She had a pail of water in her hand. The children rushed through the streets screaming; the bells began to ring; the Hilltop fire-engine came out; and all the people and horses and dogs in the village. But Miss Pike was the first to pour water on the flames, and everybody said it was she who saved the schoolhouse.

There was a black hole in the wall, and another in the roof; the books were, many of them, soaked and ruined; the floor an inch deep with water, and it would take a whole week to set things to rights. But the schoolhouse was saved.

"Why, how did it take fire?" asked Uncle Ben, who had been out of town and did not come back till all was over.

The boys looked another way, the twin cousins hung their heads. Aunt Charlotte did not answer. She was wondering which child would speak first.

It was Flaxie Frizzle. Her face was very pale, and her eyes were fixed on the carpet.

"We've got something orful to tell you," said she, her voice trembling; "we baked our biscuits, and Johnny built a house out there with a stove-pipe in, and we oughtn't to taken any matches. You better believe we cried!"

"Well, well, you young rogues; so you set the schoolhouse afire? And who saved it?"

"Miss Pike!" broke forth all the children in chorus.

"Yes," said Johnny; "but she marched us all out first, so the little ones wouldn't get burnt. Never said a word about the fire till we got out!"

"She always does things just right. She's one of God's girls," cried Freddy.

"Yes," broke in Flaxie, strongly excited; "I don't care if I can't see her soul. I've seen it shine! Oh, it's beautiful to be homely!"

Nobody smiled—they all thought Flaxie was right.

"Yes, it is beautiful to be homely in just Miss Pike's way," said Aunt Charlotte.

And then they went out to supper, and, as the twin cousins looked broken-hearted, nothing more was said about the house that Jack built.

"Oh, Flaxie, do you s'pose we've suffered enough?" asked little Milly that night after they had said their prayers and were lying in bed looking at the pure soft moonlight which shone on the far-away hills.

"I don' know. I feel as if I had a pain, don't you? Oh dear!"

"Yes, that's just the way I feel; a pain way in deep," replied Milly, heaving a sorrowful sigh. "And I ought to, I'm glad of it."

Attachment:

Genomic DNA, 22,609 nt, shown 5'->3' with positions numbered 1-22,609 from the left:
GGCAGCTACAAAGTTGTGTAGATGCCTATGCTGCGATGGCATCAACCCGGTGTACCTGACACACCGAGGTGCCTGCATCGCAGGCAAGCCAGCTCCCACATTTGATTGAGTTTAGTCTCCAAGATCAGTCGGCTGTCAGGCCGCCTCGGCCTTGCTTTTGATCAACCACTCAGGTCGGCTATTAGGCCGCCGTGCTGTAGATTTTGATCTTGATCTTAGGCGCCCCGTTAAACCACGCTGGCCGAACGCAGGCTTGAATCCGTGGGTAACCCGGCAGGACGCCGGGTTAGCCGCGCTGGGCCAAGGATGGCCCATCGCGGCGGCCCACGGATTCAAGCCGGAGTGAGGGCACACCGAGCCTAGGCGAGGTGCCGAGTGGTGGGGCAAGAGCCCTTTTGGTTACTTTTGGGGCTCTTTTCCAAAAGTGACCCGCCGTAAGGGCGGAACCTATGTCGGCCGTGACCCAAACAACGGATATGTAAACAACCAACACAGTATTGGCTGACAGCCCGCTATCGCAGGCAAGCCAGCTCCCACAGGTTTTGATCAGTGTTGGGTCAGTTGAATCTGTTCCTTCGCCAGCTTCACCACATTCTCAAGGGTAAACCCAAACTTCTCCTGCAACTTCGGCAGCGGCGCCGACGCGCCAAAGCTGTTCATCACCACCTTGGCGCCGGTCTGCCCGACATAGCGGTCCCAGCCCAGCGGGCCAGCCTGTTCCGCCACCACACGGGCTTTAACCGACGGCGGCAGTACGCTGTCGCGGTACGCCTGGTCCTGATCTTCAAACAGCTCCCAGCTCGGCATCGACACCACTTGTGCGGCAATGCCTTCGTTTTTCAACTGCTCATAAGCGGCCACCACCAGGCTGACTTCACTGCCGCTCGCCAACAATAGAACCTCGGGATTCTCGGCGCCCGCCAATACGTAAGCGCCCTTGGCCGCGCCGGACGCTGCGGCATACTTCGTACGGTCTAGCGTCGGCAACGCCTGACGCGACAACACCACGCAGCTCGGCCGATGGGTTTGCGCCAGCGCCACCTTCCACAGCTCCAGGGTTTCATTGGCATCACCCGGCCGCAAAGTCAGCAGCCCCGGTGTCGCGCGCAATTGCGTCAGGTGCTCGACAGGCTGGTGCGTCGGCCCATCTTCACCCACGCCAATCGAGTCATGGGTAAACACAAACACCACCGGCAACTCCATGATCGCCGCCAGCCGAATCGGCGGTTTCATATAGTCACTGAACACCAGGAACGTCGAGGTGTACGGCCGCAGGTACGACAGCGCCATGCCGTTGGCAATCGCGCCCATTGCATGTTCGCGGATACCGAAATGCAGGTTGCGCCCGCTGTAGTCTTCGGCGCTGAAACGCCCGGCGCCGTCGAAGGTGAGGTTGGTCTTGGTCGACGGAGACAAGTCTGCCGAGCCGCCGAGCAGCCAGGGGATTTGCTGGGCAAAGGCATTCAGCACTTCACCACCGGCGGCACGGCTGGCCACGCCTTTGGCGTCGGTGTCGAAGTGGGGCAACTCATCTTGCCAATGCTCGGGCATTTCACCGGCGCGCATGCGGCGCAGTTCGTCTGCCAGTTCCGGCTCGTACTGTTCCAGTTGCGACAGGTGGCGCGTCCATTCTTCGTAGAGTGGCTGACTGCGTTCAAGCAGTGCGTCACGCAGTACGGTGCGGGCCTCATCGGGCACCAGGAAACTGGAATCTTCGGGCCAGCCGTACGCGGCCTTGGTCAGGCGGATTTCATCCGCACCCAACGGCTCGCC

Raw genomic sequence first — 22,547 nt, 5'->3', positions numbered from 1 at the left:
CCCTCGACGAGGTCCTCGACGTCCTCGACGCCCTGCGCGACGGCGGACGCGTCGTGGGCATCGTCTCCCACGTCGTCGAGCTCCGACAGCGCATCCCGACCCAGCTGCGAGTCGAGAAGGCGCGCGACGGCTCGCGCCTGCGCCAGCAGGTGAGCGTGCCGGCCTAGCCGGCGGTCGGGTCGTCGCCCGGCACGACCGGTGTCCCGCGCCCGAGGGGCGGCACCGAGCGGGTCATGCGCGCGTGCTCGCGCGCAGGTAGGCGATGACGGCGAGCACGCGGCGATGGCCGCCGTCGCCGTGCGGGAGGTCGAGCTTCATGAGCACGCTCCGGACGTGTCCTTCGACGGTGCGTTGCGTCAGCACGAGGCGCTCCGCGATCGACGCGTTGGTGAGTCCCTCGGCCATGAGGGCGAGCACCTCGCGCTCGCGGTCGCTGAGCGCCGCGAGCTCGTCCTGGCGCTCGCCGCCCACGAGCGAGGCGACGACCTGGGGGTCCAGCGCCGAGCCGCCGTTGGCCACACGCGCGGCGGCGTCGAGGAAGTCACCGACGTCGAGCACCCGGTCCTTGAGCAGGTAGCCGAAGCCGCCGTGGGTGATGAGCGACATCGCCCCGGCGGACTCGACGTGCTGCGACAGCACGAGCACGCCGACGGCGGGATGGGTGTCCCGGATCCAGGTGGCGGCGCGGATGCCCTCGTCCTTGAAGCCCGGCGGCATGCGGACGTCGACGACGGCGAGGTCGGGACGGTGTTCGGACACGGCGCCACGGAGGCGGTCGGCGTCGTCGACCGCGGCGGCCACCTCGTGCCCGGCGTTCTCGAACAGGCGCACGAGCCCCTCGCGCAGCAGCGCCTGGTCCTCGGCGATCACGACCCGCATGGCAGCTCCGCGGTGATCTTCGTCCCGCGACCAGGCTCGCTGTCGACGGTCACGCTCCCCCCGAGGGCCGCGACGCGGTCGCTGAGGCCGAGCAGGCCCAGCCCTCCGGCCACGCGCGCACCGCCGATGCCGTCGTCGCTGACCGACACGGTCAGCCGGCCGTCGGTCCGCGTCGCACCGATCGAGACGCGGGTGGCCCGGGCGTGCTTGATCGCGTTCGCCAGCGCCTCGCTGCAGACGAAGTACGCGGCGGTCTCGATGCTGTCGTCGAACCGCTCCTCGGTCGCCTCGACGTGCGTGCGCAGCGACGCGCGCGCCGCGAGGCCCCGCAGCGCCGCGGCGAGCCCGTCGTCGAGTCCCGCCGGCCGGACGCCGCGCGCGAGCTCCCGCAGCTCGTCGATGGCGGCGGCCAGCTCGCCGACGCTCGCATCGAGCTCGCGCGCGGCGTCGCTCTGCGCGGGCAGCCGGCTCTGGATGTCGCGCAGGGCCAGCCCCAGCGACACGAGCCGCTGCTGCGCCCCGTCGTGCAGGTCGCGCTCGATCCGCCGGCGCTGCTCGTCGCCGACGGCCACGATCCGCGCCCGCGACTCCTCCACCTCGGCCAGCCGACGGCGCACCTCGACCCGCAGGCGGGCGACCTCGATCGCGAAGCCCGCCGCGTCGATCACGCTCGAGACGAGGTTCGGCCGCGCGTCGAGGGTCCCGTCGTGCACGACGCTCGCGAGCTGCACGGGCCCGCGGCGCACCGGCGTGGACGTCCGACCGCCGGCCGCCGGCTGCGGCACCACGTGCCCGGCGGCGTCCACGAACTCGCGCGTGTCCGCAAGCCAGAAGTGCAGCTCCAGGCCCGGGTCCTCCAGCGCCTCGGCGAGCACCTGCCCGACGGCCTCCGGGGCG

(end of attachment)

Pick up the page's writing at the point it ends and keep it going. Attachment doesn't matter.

"Glad, Milly Allen? How queer! Why, I don't like to feel bad!"

"I don't either," said Milly, sitting up in bed and speaking very earnestly. "But don't you 'member what Auntie Prim said that time we ran away from the party? She said children ought to suffer for their naughtiness; it's the only way they can learn to behave better."

"Well, any way," said Flaxie, rolling her eyes uneasily, "'twas Johnny that put in the stove-pipe, and he ought to feel the worst. I'm going to ask Preston about that, see 'f I don't."

Two days after this Flaxie went home, and her little frizzled head was not seen at Hilltop any more till the next December. Then her dear Grandma Gray had rheumatic fever, and though Flaxie pitied her all she could, she made too much noise in the house, and had to be sent away. But I will tell you about that in the next chapter.



"Little red riding hood, where are you going?"

"Going to see my grandmother," replied Flaxie Frizzle, peeping out from under her scarlet hood. "And here's a pat of butter for her in this wee, wee basket."

"My dear Red Riding Hood, your grandmother is too sick to eat butter. Shut the door, walk very softly, and bring me my writing-desk. I'm going to write Aunt Charlotte, and ask her if she wants you at Hilltop."

"Oh, mamma, how elegant! Is it 'cause grandma's sick?" cried Flaxie, dropping her wee, wee basket, butter and all. She ought to have been ashamed to find she was so noisy that she had to be sent away from home; but she never thought about that. She did try to keep still, but as she had said to Julia that very morning, "there wasn't any still in her!"

"Oh, let me write it myself to Milly; please let me write it myself."

Flaxie was seven years old now, and had actually learned how to scribble pretty fast. She was very proud of this, for Milly could do nothing but print.

She seized a postal card, ruled it downhill with a pencil, and wrote on it a few cramped-up words, huddled close together like dried apples on a string:

"Dear Twin Little Cousin: My Mamma is going to let me go to your House and go to school to your Dear teacher, becaus I make too much noise, and Grammy is sick with Something in her back and Ime glad but not unless your Mamma is willing. Wont you please to write and say so. My lines are unstraight, and its real too bad Good by FLAXIE FRIZZLE."

Mrs. Gray smiled when her little daughter asked how to spell unstraight, and smiled again when she saw the card and read, "Dear twin little cousin."